It’s all Yiddish to me


An amateur’s review of Michael Chabon’s The Yiddish Policeman’s Union

by D.Scott Phillips

Michael Chabon, author of Wonder Boys and The Adventures of Kavalier and Clay, Pulitzer Prize winner, also Hugo, Sidewise, and Nebula award winner, began his literary meteor-strike with Werewolves in Pittsburgh. An east-coast native, a supporter of rigid writing discipline (10am-3pm, Sunday-Thursday), he began writing Yiddish in February of 2002, and released it to critical acclaim in May of 2007.

Part hardboiled detective story, part historical fiction, it is a completely unique retelling of the Jewish plight post-WWII. The title derives from a fictional and mostly inept organization of detectives residing in the Chabon-created district of Sitka, Alaska, the place where Jewish refugees have been exported after the failed Jewish re-settlement to Israel, 1948. Truly, “a novel only Michael Chabon could have written.”

The story begins with a murder in The Hotel Zamenhof, the place where washed-up homicide detective, Meyer Landsman, has landed after a failed marriage, a disastrous career, and the overall shambles of his slivovitz friendly life. The death occurs during an inconvenient time:  the Jewish district of Sitka is a few months shy of Reversion – the 60 year generosity of the American government has come to an end and the Jewish district will revert to just another chunk of Alaskan soil. Landsman discovers that his murdered neighbor is a heroin-addled chess prodigy of some renown, but as he digs further, he is told to “black folder” the case and end his investigation.

Told from the 3rd person present tense, Yiddish reads like exotic candy, partly from its unusual perspective, but also because the book is filled throughout with genuine Yiddish phrases, enough to warrant a 4-page glossary at the end. Like Wonder Boys and Kavalier & Clay, Yiddish is not for the literary faint of heart, grappling as it does with a strong sub-text of spiritual and political tensions. A fictional “what-if” for adults, Yiddish is for the adult reader who likes their fiction with a stiff flavor of the real and intellectually deep.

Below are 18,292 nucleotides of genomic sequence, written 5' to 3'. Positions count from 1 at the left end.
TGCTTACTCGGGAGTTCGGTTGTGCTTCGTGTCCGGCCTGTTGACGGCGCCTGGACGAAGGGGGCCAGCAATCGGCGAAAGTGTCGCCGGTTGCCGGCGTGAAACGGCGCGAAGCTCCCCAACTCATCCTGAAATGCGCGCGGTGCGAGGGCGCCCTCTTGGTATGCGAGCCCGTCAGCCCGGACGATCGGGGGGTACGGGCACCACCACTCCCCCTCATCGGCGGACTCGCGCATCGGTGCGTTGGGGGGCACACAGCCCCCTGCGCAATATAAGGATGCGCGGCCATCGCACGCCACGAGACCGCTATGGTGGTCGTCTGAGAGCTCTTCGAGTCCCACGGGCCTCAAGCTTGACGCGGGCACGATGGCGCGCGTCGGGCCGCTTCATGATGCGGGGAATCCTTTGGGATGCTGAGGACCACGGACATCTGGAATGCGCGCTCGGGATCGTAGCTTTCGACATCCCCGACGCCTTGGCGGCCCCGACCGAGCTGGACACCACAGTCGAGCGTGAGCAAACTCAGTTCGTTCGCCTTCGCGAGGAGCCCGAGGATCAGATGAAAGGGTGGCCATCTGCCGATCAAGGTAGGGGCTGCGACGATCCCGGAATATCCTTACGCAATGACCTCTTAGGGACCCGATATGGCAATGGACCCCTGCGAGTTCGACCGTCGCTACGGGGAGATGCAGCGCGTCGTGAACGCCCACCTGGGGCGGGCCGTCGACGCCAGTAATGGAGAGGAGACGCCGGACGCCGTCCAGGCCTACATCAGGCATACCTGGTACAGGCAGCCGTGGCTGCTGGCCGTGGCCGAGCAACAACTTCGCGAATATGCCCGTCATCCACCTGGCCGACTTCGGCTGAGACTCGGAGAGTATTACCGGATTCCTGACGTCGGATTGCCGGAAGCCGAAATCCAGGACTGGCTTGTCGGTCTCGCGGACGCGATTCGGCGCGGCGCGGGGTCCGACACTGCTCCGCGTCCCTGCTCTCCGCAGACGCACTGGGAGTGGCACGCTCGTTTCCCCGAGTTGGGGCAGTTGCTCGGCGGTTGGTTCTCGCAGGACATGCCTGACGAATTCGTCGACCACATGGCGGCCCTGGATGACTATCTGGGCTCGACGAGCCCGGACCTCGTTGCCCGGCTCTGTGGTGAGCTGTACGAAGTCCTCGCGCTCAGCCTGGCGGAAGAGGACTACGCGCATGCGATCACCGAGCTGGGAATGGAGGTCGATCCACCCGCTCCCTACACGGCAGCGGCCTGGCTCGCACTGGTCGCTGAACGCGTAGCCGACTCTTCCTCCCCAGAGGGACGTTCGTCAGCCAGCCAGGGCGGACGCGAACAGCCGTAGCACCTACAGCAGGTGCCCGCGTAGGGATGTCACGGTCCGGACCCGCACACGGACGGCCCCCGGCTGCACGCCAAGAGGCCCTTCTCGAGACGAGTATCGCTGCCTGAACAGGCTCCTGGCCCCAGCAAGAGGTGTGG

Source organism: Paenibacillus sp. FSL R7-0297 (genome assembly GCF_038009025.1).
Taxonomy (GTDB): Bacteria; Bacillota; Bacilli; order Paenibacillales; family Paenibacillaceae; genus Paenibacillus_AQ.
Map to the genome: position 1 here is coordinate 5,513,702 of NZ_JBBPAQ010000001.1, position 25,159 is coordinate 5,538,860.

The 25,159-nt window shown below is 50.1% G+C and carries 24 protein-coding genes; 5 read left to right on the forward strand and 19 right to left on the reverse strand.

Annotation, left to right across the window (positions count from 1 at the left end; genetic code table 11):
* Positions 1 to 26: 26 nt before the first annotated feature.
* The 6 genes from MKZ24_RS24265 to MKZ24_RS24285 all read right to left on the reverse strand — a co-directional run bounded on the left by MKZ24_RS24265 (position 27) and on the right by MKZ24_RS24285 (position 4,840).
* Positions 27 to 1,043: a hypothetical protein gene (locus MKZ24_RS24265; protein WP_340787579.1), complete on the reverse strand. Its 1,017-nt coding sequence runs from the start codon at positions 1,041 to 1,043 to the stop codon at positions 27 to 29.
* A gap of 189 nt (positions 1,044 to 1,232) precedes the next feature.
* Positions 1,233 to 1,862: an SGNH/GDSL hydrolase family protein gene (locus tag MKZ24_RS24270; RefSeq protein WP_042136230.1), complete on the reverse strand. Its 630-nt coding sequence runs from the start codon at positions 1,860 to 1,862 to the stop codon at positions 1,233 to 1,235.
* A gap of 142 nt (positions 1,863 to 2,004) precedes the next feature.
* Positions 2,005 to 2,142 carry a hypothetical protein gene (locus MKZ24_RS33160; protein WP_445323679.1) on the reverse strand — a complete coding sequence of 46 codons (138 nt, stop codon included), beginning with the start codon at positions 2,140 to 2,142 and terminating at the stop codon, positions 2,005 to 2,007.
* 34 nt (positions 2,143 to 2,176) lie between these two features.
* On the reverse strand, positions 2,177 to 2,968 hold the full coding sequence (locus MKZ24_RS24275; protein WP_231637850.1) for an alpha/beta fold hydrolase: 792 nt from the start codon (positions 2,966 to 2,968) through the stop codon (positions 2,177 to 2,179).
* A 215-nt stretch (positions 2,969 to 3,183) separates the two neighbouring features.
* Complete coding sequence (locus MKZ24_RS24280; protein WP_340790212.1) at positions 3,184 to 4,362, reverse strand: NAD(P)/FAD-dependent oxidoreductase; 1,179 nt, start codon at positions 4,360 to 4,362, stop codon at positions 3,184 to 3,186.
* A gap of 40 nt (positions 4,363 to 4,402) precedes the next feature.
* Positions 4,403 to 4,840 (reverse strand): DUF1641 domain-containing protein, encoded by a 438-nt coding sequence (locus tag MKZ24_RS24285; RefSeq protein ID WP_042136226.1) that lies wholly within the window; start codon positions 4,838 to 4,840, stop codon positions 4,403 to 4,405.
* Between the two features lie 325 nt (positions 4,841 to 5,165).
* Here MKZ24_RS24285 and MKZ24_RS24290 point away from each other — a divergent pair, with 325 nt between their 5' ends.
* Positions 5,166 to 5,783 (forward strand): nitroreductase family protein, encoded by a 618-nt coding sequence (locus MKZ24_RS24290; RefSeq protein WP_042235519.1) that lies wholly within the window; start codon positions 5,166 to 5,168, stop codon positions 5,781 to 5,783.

Fans of Susanna Clark’s Jonathan Strange and Mr Norrell will find themselves in familiar territory, as Chabon does for Jewish-American history what Clark did with her own native England – combining fresh prose with interesting research and loveable characters, leaving the reader second-guessing the stories told in history books. There is magic in Yiddish, and American fans in particular will rejoice in finding the literary Tzaddik Ha-Dor we’ve been longing for.


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  1. […] no great compliment in my opinion) His Dark Materials trilogy. Stylistically, it reads more like The Yiddish Policeman’s Union than any of these books, and though it is filled with throwbacks to Narnia & HP, it is by no […]

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